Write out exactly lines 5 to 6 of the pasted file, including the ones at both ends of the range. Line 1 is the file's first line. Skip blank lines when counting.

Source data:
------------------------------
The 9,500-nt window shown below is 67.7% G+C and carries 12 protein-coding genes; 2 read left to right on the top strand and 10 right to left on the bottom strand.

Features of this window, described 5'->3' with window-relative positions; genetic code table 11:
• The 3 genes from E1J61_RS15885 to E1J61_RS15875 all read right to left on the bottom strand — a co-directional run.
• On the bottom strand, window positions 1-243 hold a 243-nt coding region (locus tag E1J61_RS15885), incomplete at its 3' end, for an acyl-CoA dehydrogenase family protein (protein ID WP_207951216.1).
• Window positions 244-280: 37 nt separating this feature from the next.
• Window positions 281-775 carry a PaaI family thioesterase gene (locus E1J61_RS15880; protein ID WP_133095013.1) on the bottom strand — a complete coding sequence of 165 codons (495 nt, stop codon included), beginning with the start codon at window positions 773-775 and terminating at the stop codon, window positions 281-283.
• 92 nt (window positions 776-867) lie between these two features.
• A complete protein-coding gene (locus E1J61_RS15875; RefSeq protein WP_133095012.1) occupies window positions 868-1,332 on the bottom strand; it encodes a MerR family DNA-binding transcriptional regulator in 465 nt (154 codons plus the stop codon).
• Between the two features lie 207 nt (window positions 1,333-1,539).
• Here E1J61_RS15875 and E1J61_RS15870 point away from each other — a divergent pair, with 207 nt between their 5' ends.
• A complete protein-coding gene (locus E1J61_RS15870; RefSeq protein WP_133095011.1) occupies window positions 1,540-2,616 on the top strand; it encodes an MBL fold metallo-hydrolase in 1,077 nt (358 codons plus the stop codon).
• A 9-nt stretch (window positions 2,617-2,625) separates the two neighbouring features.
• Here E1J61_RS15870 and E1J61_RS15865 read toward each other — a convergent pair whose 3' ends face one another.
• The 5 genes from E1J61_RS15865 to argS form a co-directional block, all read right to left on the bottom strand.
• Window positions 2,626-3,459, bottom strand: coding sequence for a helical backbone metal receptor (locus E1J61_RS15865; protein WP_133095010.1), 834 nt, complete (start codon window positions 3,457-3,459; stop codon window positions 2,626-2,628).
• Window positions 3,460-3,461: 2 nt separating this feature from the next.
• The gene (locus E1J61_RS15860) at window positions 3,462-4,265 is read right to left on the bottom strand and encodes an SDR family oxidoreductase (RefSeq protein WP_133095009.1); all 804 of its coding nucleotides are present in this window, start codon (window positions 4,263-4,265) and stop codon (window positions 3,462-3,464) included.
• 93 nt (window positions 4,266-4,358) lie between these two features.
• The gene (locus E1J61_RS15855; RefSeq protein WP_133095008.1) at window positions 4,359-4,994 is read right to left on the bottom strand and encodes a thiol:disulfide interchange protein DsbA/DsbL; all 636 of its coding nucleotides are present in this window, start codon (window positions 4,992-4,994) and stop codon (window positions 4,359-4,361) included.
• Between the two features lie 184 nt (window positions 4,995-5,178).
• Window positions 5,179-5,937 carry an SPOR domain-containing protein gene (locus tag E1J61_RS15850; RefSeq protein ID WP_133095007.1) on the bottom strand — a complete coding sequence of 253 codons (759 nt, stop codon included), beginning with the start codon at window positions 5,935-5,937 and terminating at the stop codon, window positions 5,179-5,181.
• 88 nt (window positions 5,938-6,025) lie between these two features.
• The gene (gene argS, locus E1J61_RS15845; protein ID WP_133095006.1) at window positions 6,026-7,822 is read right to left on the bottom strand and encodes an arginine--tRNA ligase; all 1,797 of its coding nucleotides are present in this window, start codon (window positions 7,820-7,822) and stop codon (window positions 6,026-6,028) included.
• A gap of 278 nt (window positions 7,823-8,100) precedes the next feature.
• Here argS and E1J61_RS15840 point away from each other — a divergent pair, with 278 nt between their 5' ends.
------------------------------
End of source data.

• Window positions 244-280: 37 nt separating this feature from the next.
• Window positions 281-775 carry a PaaI family thioesterase gene (locus E1J61_RS15880; protein ID WP_133095013.1) on the bottom strand — a complete coding sequence of 165 codons (495 nt, stop codon included), beginning with the start codon at window positions 773-775 and terminating at the stop codon, window positions 281-283.